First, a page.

20th Annual Sleep and Health Benefit

Sex Differences in Sleep and Quality of Life in Healthcare Shift Workers

Heidi Lammers van-der Holst, PhD

Brigham and Women's Hospital

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Clinical Implications
Work hours of about 29% of the US workforce occur outside of a regular day shift (outside 9AM to 5PM), with women comprising about half of the shift working population. This study suggest that women are less tolerant to irregular work hours compared to men in terms of sleep, sleepiness and quality of life. These insights are critically necessary to personalize countermeasures, treatments, and educational materials for shift-working women so as to maximize their safety, health and well-being.
Research Narrative

Introduction: Shift work is associated with insufficient and disrupted sleep and impaired quality of life due to misalignment between the timing of internal biological clock and work/sleep schedule. There are reported sex differences in the circadian timing system, in sleep, and in reported sleep complaints, but how these impact female shift workers remains unclear. Furthermore, relatively little is known about sex differences in quality of life in shift workers. The objective of this study is to investigate sex differences in sleepiness, insomnia and quality of life in healthcare shift workers.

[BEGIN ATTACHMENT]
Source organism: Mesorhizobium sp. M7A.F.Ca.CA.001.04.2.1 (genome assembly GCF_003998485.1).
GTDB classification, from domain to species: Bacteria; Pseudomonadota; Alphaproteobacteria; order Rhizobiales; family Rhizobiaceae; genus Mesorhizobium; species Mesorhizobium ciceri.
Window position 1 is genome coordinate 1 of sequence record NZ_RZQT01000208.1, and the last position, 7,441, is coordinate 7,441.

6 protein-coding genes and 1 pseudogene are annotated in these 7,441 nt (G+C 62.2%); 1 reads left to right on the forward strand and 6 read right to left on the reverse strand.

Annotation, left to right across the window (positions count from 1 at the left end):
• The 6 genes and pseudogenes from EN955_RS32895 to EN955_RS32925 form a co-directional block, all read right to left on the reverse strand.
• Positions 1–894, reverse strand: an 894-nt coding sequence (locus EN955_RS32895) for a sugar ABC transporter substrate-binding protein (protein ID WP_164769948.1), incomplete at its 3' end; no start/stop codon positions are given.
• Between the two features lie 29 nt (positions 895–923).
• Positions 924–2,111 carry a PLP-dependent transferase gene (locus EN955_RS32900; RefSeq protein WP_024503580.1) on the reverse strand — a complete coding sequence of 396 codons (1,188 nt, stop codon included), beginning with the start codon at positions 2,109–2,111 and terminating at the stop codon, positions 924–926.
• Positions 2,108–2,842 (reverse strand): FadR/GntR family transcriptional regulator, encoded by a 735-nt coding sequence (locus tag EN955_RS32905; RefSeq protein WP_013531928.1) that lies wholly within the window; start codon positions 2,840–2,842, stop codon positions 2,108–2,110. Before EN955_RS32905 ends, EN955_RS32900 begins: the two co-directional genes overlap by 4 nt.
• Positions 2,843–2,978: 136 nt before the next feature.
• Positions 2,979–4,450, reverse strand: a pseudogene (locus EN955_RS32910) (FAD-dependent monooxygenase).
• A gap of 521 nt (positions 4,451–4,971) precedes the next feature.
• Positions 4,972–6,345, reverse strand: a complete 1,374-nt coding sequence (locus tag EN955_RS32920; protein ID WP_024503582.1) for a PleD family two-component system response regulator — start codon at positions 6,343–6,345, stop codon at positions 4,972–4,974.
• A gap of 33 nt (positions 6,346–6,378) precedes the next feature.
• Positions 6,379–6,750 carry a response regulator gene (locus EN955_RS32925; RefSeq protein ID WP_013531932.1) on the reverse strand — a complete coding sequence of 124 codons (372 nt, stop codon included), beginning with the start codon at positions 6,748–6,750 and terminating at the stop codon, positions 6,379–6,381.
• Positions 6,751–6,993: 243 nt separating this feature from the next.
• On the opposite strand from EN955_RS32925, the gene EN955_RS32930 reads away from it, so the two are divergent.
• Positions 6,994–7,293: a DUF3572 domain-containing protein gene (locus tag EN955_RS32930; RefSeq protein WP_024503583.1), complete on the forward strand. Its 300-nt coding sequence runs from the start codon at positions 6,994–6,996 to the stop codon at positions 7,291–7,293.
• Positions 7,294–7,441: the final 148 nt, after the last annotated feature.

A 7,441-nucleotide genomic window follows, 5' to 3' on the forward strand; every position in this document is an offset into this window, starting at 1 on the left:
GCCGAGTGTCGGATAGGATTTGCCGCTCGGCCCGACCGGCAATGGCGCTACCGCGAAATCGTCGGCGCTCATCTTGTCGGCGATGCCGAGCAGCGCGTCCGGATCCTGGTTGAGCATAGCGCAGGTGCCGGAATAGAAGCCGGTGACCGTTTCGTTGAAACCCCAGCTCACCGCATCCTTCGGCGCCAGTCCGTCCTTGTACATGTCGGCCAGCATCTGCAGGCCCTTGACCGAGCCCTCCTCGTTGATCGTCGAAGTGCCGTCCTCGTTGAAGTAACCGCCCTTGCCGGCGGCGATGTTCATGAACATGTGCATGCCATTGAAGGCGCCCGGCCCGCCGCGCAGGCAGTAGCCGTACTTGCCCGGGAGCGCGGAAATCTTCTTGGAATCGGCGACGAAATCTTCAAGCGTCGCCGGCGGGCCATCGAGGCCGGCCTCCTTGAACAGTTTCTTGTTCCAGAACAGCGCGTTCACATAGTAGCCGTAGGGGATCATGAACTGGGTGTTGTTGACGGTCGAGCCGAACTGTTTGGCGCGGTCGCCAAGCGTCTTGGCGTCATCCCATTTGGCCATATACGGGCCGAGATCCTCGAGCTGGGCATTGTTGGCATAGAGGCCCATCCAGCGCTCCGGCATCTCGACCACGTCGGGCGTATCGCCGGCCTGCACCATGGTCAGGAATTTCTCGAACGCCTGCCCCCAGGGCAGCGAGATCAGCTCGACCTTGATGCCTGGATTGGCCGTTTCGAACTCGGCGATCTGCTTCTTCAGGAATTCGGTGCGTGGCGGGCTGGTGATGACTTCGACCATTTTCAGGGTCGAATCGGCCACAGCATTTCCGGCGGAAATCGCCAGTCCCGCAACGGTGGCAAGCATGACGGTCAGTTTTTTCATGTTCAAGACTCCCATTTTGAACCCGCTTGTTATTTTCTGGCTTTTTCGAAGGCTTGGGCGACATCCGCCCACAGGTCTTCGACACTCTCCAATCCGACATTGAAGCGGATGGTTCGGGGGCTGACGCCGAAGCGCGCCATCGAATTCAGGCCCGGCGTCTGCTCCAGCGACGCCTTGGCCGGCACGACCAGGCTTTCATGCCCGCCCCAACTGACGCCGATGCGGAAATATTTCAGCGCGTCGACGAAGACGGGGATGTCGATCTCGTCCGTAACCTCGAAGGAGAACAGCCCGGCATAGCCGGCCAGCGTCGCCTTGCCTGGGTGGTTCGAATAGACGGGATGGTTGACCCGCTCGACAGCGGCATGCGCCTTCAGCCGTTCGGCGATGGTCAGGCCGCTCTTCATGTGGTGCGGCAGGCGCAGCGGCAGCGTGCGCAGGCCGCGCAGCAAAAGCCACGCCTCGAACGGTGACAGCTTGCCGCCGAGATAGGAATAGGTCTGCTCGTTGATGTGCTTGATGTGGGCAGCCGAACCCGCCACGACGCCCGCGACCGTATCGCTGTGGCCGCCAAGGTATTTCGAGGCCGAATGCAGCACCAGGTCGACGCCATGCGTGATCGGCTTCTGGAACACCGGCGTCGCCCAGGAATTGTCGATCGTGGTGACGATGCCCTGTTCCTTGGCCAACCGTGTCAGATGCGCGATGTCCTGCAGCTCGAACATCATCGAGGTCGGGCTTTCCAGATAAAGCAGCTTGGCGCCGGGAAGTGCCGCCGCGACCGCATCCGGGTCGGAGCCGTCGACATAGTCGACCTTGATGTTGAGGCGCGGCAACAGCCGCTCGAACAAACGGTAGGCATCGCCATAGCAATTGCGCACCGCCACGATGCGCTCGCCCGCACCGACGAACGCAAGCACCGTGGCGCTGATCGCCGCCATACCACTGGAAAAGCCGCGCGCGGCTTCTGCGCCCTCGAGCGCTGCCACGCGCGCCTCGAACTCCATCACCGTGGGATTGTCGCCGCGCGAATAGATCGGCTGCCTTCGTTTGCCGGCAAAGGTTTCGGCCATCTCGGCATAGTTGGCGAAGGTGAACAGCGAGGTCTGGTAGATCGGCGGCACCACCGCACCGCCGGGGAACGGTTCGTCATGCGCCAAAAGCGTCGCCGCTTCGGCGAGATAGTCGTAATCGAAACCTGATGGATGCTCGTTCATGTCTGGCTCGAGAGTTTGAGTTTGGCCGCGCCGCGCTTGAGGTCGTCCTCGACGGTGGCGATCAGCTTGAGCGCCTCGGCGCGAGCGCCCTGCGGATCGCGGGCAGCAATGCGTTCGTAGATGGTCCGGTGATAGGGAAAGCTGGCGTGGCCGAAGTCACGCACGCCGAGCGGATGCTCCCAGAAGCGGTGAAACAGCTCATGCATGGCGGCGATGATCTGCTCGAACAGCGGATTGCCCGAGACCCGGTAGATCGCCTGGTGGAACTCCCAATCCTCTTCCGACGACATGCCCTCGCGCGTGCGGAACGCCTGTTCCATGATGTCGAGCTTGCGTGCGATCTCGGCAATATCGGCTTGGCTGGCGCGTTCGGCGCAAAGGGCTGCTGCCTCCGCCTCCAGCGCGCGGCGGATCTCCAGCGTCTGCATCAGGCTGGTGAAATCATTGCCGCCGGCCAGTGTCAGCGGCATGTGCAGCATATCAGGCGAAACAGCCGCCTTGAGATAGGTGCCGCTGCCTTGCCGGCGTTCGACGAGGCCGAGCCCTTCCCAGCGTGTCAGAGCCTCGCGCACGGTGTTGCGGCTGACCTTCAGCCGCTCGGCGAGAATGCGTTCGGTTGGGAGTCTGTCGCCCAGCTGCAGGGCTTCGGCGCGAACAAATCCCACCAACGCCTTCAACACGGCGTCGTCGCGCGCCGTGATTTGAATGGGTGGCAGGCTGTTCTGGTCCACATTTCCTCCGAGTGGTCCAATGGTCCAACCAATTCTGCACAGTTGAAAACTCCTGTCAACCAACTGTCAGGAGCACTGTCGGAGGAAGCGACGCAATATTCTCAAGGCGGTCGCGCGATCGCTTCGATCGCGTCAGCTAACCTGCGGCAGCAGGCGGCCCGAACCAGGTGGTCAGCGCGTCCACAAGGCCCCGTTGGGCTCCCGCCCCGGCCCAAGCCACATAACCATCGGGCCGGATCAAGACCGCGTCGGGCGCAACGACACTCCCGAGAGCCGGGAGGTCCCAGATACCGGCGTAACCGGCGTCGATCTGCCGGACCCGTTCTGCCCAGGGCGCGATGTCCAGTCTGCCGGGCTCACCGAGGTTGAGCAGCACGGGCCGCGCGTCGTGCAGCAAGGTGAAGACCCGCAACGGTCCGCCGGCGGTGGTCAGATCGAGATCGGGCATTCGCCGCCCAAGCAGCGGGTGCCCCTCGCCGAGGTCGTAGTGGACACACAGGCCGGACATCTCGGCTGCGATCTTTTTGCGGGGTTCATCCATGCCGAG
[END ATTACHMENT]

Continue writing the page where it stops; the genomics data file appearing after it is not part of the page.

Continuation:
Methods: Forty women (31 ± 6.4 yo) and 70 men (31.2 ± 6.7 yo) who work at least 4 night shifts a month, completed the Shift Worker Sleep and Health Survey. This REDcap administered survey included the Epworth Sleepiness Scale (ESS), Insomnia Severity Index (ISI), and Functional Outcomes of Sleep Questionnaire (FOSQ-10). Independent samples T-tests were carried out using SAS.

Results: Women reported significantly higher scores on the ESS compared to men (13 ± 4 vs. 11 ± 3.4, respectively; t(108)=-2.74,P=0.007), as on the ISI (13 ± 5.2 vs. 9.8 ± 5.4; t(108)=-3.05,P=0.003), indicating greater levels of daytime sleepiness and insomnia-like symptoms in female shift workers. In addition, women scored significantly lower on the FOSQ-10 than men (13.9 ± 2.9 vs. 15.3 ± 2.5; t(108)=2.68,P=0.009), suggesting a lower functional status related to activities of daily living in female shift workers.

Conclusion: These preliminary analyses suggest that in this group of healthcare shift workers, women are less tolerant to irregular work hours compared to men, in terms of sleep, sleepiness and quality of life. Our future goal is to understand how sleep quality and duration, daytime sleepiness, and quality of life interact, and what role sex plays in those interactions.

Research Category
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